Only about 11 percent of college and university students are Arab, according to the Council on Higher Education (CHE).

Given that the Arab population in Israel now stands at more than 20%, that number is indicative of the barriers still holding Israeli Arabs back from gaining the education they seek, and therefore keeping thousands of citizens from integrating into the Israeli workforce.

Recognizing the gaps, the CHE is in midst of a five-year, NIS 300 million plan, begun last year, to make those numbers more reflective of society as a whole and to make higher education accessible to all minorities.

But with institutionalized discrimination present in higher education, critics say, the government will have to take more aggressive steps toward leveling the playing field, including allowing university- level courses in Arabic – and not just for those studying the language.

Starting this year, educational institutions will have to translate websites into Arabic and offer incoming students workshops for improving their Hebrew and other forms of academic support, all of which will be subsidized by the statecreated CHE.

Schools will also be required to come up with plans for recruiting more minority students and reducing the dropout rate. As part of the CHE’s overall plan, it will also begin opening information centers in Arab towns around the country. The centers will offer, among other things, guidance that is largely unavailable to the majority of Arab high school students.

Noa Binstein, who helped produce the latest report on the issue at the CHE, said the council’s program will help students “pursue a wider range of careers and will serve as a stepping stone for new opportunities for graduates.”

An extremely high proportion of Arab students, for example, apply only to study in medicine or related fields.

Having more Arabs attend universities will “open new horizons for them and therefore it’s something that is a positive in its own right, as well as how it will positively benefit Israeli society,” Binstein said.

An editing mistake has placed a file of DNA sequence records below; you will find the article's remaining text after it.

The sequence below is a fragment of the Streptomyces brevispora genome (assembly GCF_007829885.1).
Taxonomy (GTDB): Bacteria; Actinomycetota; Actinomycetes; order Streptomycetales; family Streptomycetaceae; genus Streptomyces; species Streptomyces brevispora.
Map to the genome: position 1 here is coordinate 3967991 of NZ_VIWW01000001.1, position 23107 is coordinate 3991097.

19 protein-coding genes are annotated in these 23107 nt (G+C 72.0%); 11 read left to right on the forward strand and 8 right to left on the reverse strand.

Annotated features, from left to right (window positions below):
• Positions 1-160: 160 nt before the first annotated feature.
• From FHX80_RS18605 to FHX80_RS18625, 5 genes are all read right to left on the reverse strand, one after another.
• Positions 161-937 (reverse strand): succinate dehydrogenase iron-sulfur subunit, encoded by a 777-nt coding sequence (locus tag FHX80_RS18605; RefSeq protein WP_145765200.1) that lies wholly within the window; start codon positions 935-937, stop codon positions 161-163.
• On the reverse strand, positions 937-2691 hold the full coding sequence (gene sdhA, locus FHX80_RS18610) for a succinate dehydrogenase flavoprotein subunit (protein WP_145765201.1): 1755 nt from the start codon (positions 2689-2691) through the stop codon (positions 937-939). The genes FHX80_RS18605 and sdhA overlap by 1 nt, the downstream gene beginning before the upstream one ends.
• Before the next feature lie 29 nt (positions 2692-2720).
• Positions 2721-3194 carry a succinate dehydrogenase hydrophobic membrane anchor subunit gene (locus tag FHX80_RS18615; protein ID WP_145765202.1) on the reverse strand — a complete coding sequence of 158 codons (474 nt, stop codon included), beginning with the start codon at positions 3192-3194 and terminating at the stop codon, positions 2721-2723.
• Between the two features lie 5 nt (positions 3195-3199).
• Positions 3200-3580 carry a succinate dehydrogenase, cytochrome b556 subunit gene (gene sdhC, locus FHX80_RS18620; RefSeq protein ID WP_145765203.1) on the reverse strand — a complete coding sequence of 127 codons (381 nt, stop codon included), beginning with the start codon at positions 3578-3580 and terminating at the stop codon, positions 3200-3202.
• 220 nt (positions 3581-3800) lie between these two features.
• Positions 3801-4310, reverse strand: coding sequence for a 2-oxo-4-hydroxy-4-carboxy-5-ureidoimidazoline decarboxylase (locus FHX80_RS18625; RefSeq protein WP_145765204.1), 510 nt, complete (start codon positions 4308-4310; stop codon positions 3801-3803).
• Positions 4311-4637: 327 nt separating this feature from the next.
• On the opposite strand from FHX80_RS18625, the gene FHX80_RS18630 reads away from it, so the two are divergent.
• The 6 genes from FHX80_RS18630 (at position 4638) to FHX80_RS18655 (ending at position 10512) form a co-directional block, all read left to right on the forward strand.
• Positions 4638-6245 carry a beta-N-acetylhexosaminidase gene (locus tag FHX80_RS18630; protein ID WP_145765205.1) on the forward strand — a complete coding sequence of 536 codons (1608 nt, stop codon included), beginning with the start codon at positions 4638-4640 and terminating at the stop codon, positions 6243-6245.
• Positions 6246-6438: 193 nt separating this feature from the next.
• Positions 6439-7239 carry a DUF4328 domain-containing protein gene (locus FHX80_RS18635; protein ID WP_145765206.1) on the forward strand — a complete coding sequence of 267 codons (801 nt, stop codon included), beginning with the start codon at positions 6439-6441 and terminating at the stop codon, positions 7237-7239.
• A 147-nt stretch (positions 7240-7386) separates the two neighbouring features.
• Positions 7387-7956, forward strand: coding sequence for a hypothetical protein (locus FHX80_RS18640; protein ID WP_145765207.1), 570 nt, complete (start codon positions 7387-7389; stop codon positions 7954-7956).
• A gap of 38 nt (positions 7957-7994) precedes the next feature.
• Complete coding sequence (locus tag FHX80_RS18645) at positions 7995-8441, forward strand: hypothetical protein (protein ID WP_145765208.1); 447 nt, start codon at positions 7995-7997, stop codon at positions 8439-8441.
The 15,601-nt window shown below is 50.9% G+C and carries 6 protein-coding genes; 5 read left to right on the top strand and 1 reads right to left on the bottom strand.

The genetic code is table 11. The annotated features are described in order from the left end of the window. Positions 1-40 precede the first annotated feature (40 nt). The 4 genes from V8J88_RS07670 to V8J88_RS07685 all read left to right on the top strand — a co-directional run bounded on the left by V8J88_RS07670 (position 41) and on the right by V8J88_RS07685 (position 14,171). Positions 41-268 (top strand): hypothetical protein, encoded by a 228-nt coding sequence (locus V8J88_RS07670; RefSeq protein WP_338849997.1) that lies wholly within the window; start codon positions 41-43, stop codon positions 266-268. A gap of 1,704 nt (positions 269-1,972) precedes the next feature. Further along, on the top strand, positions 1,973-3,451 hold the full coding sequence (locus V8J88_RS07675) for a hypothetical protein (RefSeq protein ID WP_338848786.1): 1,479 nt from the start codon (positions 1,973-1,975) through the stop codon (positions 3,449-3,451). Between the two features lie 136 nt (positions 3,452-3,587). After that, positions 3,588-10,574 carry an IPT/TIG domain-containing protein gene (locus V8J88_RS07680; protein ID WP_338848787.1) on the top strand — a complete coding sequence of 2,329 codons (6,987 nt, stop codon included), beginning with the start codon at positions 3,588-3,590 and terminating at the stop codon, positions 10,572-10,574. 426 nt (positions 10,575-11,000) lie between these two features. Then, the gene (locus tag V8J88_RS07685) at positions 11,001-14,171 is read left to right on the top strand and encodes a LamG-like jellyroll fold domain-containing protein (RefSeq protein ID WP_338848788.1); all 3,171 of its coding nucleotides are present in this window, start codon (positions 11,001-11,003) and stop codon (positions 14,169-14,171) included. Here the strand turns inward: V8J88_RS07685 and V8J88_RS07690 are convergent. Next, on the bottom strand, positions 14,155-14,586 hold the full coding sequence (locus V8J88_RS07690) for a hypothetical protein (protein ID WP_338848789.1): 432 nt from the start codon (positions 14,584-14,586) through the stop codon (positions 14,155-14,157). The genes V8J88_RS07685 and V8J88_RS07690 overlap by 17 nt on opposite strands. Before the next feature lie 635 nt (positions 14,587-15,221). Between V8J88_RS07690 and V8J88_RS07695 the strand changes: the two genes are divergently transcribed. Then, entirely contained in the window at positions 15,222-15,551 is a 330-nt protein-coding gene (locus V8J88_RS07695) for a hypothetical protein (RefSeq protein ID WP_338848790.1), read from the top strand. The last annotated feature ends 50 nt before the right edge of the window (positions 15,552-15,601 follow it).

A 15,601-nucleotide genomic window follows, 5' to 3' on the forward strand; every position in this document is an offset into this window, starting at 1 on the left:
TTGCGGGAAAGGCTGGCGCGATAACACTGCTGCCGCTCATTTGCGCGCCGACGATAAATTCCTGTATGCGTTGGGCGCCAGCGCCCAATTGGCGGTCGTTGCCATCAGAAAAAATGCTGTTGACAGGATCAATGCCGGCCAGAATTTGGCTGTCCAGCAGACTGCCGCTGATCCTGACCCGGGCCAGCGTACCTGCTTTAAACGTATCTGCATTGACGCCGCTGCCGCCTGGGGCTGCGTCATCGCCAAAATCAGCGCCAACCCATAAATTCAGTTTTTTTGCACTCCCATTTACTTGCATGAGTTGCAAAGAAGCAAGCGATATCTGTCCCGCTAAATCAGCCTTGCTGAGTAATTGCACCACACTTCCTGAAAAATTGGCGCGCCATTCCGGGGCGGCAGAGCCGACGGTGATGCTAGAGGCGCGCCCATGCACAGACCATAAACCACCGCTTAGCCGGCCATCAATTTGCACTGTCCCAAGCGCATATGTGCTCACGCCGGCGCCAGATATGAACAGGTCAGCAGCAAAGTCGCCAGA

She said that although there is an overall increase in the percentage of Arab students in higher education, that number has risen at the same time as an overall jump in the size of the general student population.

“We are continuing our efforts to increase the representation of Arabs in the student body, through programs to help students whose mother tongue is not Hebrew apply and get accepted to university,” Binstein says.

The problems, however, are multifaceted. Dr. Yousef Jabareen, the founder of Dirasat – The Arab Center for Law and Policy, a Nazareth-based organization, said that while the moves are encouraging, they do not go far and fast enough.

“Creating this plan by itself is a positive development and I’m glad that the council is giving attention to this issue.

However, I don’t think the plan is comprehensive enough,” said Jabareen. For example, he applauded the policy of having websites in Arabic, but said that more systematic discrimination happens in taking the psychometric exams needed for entrance to university.

“There’s a serious gap of about 100 points between Arabs and Jews, with Arabs always scoring less, so we argue that it is culturally biased against Arab students, and I didn’t see anything substantial in the latest recommendations for dealing with this,” Jabareen said.

“We have also suggested that first-year Arab students get enrichment classes on how to conduct and write research, allowing them to gain research skills in Arabic, and in general to add some university classes in Arabic, in their own language, so it would be easier for them to understand and connect with professors.”

Jabareen noted, citing the report, that only 2% of university professors in Israel are Arab.

Hampered by many of these disadvantages, he added, between 7,000 and 8,000 Israeli-Arab students are studying in Jordan, which is both more expensive for them, and is unlikely to help them gain unemployment upon their return to Israel. Other Arab students have been flocking to the West Bank, he added, primarily to the American University in Jenin.

Meanwhile, he noted, Dirasat has been recommended allowing the Nazareth Academic Institute, a new college, to be eligible for becoming a publicly funded institution.

“This is the only Arabic-language institution in the entire Arab sector. But of all the seven colleges in the north of Israel, it is the only one where students can earn a BA degree in Arabic – and the only one that gets no public funding,” Jabareen said.

“These are important recommendations. But they need a close follow-up in order to check that they are being implemented and are not just ideas on paper.”

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